The Brooklyn Navy Yard's roots are in Jackson's Shipyard, founded by John Samuel and Treadwell Jackson after the Revolutionary War. In 1801, John Jackson sold the 41.93 acres of waterfront land to an agent of the United States for $40,000. A little more than two weeks later, the land was sold to the navy for five dollars.
The first six buildings of the navy yard, now known as the New York Naval Shipyard, were built in 1805, including the Commandant's House, or Quarter's A, located at the far southwest corner of the yard. Little is known about the exact construction dates of the officer's quarters; however, estimates are a range from 1860 through the early 1900's.
To our knowledge, there is not a lot written about the construction of Officer's Row. An 1879 article in the Washington Post heralds the improved appearance and increased sanitary conditions of the yard, noting enhancements to the officers' quarters and their front lawns. That same year, the Times reported a reconfiguration of the Officer's Row, including the installment of a wire fence, which replaced the previous wooden barrier. In response to these yard improvements, an officer was quoted saying, "It is about time something was done to put the yard in good condition. It has been a disgrace to the Navy Departmentâ€¦The officers have felt ashamed when foreign officers visited it that they should see its unkempt condition."
The surrounding community's interaction with Officer's Row is for the most part undocumented, as well. Based on local newspaper articles, a dichotomy between Officer's Row and the surrounding neighborhood can be evident as early as 1900. A letter to the editor of the New York Times, written by Peter Hetto, demonstrates the inequity of sanitation service in the area. "Take Flushing Avenue, for instance, from Navy Street to Wallabout market, said [horse] manure is laying inch deep along the navy yard wall, blown there by the wind. Three "white wings" [New York City street sweepers] make their appearance at 7:30 at the corner of Navy and Flushing and sweep in front of the officers' quarters along Flushing Avenue. Further up they are never seen."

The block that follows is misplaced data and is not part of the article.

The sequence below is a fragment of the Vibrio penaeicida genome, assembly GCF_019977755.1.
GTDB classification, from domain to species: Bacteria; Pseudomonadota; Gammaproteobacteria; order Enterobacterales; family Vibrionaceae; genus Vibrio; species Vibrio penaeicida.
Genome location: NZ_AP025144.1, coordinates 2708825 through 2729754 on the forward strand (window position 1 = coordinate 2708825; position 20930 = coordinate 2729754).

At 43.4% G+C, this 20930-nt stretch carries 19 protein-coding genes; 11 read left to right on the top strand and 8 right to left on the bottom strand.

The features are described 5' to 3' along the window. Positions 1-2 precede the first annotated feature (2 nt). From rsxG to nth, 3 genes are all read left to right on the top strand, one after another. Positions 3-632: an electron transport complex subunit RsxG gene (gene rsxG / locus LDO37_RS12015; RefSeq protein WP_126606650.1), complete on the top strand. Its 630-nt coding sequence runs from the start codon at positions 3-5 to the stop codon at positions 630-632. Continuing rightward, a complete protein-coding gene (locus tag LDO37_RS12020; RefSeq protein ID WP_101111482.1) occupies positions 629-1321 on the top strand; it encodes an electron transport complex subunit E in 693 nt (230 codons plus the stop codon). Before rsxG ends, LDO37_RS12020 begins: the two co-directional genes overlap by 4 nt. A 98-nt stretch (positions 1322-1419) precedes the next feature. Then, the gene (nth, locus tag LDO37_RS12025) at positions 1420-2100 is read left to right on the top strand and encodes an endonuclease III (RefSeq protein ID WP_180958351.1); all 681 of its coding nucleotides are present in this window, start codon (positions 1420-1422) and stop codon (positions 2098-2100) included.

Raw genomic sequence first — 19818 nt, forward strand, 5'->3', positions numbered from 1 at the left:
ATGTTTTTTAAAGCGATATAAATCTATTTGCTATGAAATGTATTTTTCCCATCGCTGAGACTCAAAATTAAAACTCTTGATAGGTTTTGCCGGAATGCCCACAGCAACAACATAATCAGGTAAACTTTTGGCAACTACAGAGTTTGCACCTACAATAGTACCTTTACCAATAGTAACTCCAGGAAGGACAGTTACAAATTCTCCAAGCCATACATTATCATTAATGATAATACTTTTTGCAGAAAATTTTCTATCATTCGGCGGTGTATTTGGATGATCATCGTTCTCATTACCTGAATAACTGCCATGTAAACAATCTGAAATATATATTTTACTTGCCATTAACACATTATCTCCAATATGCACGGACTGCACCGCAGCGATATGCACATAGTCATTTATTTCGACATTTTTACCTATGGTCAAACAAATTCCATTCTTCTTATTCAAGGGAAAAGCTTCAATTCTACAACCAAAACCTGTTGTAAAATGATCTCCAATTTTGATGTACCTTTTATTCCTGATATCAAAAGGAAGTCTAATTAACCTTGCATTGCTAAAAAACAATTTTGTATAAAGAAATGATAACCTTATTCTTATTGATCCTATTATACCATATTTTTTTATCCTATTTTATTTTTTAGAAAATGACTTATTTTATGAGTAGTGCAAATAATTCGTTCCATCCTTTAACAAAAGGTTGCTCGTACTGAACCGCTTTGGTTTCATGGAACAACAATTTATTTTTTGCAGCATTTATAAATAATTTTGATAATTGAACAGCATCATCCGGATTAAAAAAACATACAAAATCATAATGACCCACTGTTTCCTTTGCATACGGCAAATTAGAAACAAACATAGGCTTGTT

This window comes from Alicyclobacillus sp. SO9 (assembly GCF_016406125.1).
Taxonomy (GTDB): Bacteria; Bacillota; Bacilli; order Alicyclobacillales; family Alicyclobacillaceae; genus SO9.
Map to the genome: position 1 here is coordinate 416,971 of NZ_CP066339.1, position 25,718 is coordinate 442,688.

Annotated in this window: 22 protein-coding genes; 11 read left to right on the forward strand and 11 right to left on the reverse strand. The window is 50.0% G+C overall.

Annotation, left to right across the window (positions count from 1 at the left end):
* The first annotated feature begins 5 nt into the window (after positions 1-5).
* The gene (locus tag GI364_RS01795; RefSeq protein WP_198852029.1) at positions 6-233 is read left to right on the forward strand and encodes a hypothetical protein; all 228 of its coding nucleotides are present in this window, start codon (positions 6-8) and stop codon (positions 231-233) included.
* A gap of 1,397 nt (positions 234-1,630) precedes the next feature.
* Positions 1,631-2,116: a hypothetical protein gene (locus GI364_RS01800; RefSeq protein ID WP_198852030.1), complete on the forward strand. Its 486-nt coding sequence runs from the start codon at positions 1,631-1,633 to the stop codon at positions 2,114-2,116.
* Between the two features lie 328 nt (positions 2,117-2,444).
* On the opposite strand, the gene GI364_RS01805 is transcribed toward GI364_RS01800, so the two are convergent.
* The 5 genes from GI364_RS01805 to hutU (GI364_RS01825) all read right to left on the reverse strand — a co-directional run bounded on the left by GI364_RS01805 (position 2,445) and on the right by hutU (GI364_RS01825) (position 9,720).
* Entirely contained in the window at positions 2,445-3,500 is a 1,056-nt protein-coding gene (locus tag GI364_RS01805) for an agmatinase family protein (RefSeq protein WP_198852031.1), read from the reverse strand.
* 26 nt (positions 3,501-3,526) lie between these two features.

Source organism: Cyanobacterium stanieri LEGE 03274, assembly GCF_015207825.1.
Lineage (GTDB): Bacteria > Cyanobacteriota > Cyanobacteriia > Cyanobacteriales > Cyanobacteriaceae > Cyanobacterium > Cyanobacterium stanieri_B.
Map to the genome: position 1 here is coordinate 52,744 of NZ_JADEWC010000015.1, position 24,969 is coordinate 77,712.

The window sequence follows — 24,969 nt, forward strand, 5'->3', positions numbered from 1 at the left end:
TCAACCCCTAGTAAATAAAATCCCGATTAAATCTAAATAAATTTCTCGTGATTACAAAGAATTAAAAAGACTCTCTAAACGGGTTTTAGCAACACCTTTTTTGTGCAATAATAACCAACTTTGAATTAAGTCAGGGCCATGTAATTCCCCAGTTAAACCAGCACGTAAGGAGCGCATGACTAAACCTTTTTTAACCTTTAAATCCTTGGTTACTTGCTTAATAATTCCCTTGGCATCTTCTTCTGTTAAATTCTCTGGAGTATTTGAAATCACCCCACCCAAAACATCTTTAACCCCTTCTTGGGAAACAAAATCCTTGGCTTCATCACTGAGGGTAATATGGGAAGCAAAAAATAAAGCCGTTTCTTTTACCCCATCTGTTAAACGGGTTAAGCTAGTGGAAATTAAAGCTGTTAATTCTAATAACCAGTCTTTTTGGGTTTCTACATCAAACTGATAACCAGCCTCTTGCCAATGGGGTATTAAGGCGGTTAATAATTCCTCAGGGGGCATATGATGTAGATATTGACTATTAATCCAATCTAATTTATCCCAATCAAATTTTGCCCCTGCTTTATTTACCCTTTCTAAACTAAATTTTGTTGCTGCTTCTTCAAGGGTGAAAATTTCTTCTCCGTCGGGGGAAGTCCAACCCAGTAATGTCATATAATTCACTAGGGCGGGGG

The City's planned acquisition of 34 acres of the Brooklyn Navy Yard has put several of its most historic structures in peril. The seven remaining houses on Admiral's Row (partially visible from Flushing Avenue) are located on a 6-acre parcel that has until now been under Federal ownership and therefore not landmarked. The City, citing an estimated $25 million in restoration costs, wants to tear the historic structures down; the Historic Districts Council and the Fort Greene Association want them preserved. Orginally numbering 10 houses, Admiral's Row (aka Officer;s Row) was built between 1864 and 1901. Families lived there as recently as the 1970's. Check out the link below to read about the Officer's Row project launched by Corie Trancho and Alexis Robie (of Lex's Folly).
Historic Navy Houses Threatened [Brooklyn Eagle]
March 20, 2005 [Officersrow.org]
July 26, 2005 The Fort Greene Association [FGA] warns the com-
munity of New York of the imminent destruction of the historic
structures known as Admiral's Row located in the Brooklyn Navy
As presented to Brooklyn Community Board 2 on June 23rd by Eric Deutsch of the Brooklyn Navy Yard Development Corporation
[BNYDC] the buildings which are currently owned by the US Army
Corps of Engineers have been seriously neglected and are to be discharged to the City of New York. Upon completion of this transaction the BNYDC plans to demolish them to make way for
retail box stores.
12 September 1999, New York Times, pg. 849:
Spit and Polish Sought for Navy Homes
Ten houses built between 1864 and 1901 in the Brooklyn Navy Yard have been left to decay since the yard was closed in 1966.
"It is a shame and a travesty that these buildings have been neglected by our own national Government," he (Edward Carter, a director of the Brooklyn Navy Yard Development Corporation - ed.) said of the seven-acre site, once known as Admirals' Row.